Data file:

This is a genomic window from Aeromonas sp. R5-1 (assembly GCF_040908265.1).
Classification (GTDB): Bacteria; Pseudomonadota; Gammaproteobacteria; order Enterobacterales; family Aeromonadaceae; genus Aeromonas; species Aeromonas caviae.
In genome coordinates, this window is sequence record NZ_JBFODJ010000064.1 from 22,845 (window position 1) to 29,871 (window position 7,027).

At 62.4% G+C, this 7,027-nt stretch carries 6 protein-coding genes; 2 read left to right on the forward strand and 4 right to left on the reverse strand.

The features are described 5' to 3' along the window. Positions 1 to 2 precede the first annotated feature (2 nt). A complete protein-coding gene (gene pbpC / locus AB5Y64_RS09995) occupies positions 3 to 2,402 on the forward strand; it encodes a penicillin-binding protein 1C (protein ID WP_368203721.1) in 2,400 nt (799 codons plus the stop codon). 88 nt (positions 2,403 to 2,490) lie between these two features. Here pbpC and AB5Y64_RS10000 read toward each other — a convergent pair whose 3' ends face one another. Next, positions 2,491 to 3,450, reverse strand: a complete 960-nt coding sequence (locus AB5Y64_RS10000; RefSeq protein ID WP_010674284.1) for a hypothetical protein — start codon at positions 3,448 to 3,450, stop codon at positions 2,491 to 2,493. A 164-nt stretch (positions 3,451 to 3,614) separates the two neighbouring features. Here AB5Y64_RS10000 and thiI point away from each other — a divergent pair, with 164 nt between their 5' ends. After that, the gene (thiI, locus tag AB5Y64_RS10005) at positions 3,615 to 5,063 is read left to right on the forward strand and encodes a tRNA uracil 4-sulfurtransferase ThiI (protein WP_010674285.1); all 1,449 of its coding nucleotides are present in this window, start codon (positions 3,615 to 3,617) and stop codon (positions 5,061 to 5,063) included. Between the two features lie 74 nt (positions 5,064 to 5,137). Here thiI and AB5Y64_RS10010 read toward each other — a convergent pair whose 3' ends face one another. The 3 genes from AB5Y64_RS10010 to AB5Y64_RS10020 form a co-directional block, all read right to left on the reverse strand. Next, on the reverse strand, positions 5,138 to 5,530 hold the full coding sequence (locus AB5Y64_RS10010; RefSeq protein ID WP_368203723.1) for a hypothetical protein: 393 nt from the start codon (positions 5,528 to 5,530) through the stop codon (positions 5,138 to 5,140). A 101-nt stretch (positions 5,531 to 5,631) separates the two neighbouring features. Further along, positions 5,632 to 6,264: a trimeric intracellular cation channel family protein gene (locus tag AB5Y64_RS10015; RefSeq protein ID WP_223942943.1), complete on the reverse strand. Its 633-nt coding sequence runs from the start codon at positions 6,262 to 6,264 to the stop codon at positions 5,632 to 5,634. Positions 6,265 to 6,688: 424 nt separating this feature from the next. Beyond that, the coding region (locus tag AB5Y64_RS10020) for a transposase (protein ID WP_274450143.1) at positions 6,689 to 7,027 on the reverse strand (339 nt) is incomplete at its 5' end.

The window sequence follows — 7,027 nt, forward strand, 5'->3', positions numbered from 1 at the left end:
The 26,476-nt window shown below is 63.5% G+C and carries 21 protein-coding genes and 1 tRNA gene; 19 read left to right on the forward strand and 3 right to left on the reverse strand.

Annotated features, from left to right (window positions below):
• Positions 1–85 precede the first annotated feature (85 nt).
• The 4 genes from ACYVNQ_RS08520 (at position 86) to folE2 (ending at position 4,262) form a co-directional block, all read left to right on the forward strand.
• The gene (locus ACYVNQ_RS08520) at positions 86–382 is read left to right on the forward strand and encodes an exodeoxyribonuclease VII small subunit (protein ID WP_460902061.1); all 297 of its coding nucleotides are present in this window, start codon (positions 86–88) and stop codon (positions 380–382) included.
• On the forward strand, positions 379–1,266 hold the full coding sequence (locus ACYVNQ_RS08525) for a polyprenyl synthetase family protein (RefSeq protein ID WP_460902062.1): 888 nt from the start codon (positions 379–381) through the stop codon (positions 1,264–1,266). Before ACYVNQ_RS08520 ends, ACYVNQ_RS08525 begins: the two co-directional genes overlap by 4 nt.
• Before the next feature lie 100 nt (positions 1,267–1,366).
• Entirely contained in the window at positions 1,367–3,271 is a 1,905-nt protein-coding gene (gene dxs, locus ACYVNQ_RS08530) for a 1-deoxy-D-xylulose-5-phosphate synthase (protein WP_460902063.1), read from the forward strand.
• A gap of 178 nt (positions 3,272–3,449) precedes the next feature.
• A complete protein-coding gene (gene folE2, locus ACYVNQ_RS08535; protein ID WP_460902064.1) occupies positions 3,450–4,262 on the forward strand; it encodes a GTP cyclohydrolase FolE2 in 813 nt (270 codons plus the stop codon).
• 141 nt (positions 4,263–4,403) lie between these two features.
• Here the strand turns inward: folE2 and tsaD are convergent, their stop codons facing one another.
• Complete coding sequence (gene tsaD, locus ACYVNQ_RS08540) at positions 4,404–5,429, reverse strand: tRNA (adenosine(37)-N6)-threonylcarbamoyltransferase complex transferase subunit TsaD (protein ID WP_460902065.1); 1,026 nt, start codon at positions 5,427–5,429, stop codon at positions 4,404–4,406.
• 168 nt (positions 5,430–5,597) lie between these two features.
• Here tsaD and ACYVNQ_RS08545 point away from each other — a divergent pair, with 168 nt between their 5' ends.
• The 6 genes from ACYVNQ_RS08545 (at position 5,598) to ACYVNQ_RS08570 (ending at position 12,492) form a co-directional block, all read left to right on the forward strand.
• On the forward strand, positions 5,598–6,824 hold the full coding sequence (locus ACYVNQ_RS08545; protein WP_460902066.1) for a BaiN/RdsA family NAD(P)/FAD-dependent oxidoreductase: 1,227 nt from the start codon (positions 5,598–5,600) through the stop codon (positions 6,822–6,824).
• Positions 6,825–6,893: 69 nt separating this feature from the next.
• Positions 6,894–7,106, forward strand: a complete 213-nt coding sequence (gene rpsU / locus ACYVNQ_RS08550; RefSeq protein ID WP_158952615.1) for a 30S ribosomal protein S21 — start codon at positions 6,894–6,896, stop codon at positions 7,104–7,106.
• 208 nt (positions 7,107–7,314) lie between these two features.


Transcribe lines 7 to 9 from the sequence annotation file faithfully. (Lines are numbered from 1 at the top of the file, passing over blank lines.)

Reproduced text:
The 26,476-nt window shown below is 63.5% G+C and carries 21 protein-coding genes and 1 tRNA gene; 19 read left to right on the forward strand and 3 right to left on the reverse strand.

Annotated features, from left to right (window positions below):
• Positions 1–85 precede the first annotated feature (85 nt).